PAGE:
|Publication number||US5855276 A|
|Application number||US 08/977,894|
|Publication date||Jan 5, 1999|
|Filing date||Nov 25, 1997|
|Priority date||Nov 25, 1996|
|Publication number||08977894, 977894, US 5855276 A, US 5855276A, US-A-5855276, US5855276 A, US5855276A|
|Inventors||Gerald Vincent Smith, Jr.|
|Original Assignee||Smith, Jr.; Gerald Vincent|
|Export Citation||BiBTeX, EndNote, RefMan|
|Patent Citations (12), Referenced by (5), Classifications (15), Legal Events (4)|
|External Links: USPTO, USPTO Assignment, Espacenet|
This application claims the benefit of U.S. Provisional patent application Ser. No. 60/031,231, filed on Nov. 25, 1996.
1. Field of the Invention
The present invention relates generally to a carrier for items and, more specifically, baby items such as bottles, food containers, medical supplies, blankets, etc. The present carrier is structured to resemble an animal, preferably a mammal such as a horse or other farm animal or domestic pet which would be attractive to infants, toddlers and small children.
2. Description of the Prior Art
Innumerable carriers for various articles have been developed over the years, from pocketed clothing to backpacks, purses, wallets, and other devices. However, with the ever increasing numbers of articles developed specifically for the care of infants and toddlers, a parent or guardian is increasingly burdened when he or she travels with the child. While various carriers and containers have been developed for the carriage and storage of such infant care articles, most are devoted to only a single type of article (e.g., baby bottles or other food, diapers, etc.), or at most, a very few types of basic articles. While various containers resembling animals have been developed in the past, none of these previously developed containers appear to provide the utility and versatility of the present container, as will be seen in the discussion below of the related art known to the inventor.
Previously patented carriers and bags, as exemplified by U.S. Pat. No. 4,886,150, issued on Dec. 12, 1989 to Julie-Anna Fitzsimmons, U.S. Pat. No. 5,215,172, issued on Jun. 1, 1993 to Anthony B. Stevenson, and U.S. Pat. No. 5,439,154, issued on Aug. 8, 1995 to Anna Delligatti, all have generally thin, flat, rectangular structures which are generally incapable of carrying all of the articles commonly associated today with infants and toddlers. While the Stevenson device provides a case-like enclosure which has somewhat more volume than the other devices, it is incapable of carrying a significant number of accessories and the like due to the built in headrest and rigid diaper changing surface therein. In any event, none of these devices provides a pleasing and attractive appearance for an infant or toddler, as provided by the present invention.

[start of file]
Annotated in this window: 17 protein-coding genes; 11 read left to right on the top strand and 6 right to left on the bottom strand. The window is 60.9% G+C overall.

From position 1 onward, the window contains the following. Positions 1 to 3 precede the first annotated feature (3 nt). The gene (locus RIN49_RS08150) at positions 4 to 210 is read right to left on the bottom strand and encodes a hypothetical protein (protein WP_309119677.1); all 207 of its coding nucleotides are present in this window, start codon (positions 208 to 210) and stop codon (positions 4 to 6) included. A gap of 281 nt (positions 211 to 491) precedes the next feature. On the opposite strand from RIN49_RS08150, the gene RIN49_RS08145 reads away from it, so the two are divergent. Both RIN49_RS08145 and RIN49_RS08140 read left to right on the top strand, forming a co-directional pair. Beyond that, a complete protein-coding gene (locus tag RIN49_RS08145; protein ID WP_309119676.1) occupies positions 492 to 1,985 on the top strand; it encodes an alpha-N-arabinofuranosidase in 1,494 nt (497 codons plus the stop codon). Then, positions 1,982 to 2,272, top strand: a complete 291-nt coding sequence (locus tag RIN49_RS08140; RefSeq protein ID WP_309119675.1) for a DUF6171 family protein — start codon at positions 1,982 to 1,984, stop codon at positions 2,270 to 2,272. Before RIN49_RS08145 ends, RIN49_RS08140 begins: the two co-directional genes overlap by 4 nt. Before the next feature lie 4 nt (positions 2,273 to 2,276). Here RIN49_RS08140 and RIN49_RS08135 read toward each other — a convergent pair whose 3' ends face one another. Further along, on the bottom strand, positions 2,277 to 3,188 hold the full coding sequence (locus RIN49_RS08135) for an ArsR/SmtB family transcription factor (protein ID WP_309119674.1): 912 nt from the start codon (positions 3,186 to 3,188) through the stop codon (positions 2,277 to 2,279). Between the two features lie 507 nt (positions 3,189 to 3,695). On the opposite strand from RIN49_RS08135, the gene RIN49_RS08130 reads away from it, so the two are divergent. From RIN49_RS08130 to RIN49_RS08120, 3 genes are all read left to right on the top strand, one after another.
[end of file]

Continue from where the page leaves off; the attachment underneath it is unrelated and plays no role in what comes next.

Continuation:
U.S. Pat. No. 313,118, issued on Dec. 25, 1990 to Richard J. Maddocks, U.S. Pat. No. 313,697, issued on Jan. 15, 1991 to Catherine M. Senitt, U.S. Pat. No. 313,887, issued on Jan. 22, 1991 to Catherine M. Senitt, U.S. Pat. No. 324,302, issued on Mar. 3, 1992 to Shirley E. Schneck, U.S. Pat. No. 324,304, issued on Mar. 3, 1992 to Catherine M. Senitt, U.S. Pat. No. 345,649, issued on Apr. 4, 1994 to Maria E. Beltempo, U.S. Pat. No. 352,391, issued on Nov. 15, 1994 to Maria E. Beltempo, and U.S. Pat. No. 358,476, issued on May 23, 1995 to Gloria J. Winkos, show cases and bags simulative of animals. However, none of these containers appears to have the numerous specialized compartments of the instant invention.
United Kingdom Patent Publication No. 2,054,388, published on Feb. 18, 1981, and World Organization Patent Publication No. 87/02554, published on May 7, 1987, lack the storage capacity and the configuration of the present invention. In the case of the device of the UK patent publication, no space is provided for the storage of one or more relatively bulky blankets, and the device of the World patent publication provides only for diaper changing and bottle storage, with no provision for other articles. Moreover, none of the devices disclosed in the above described U.S. utility patents or the two foreign patent references provides any legs to support the container body and to lift it to a more practicable height, as provided by the present invention.
None of the above inventions and patents, taken either singly or in combination, is seen to describe the instant invention as claimed.
The present invention comprises a carrying bag simulative of an animal and having numerous compartments, pockets, and trays for holding items for the care of infants, toddlers, and/or small children. The carrier may have a smaller bag around its neck for holding a blanket or other item. The smaller bag may be related to the larger carrier by having a common theme or similar design, for example a horse configured carrier may have a smaller bag shaped like a feed bag or trough.
Accordingly, it is a principal object of the invention to provide a carrier for the carriage and storage of articles relating to the care of infants, toddlers, and/or small children.
It is another object of the present invention to provide a carrier having a relatively large storage capacity and relatively good versatility for the carriage of numerous different articles.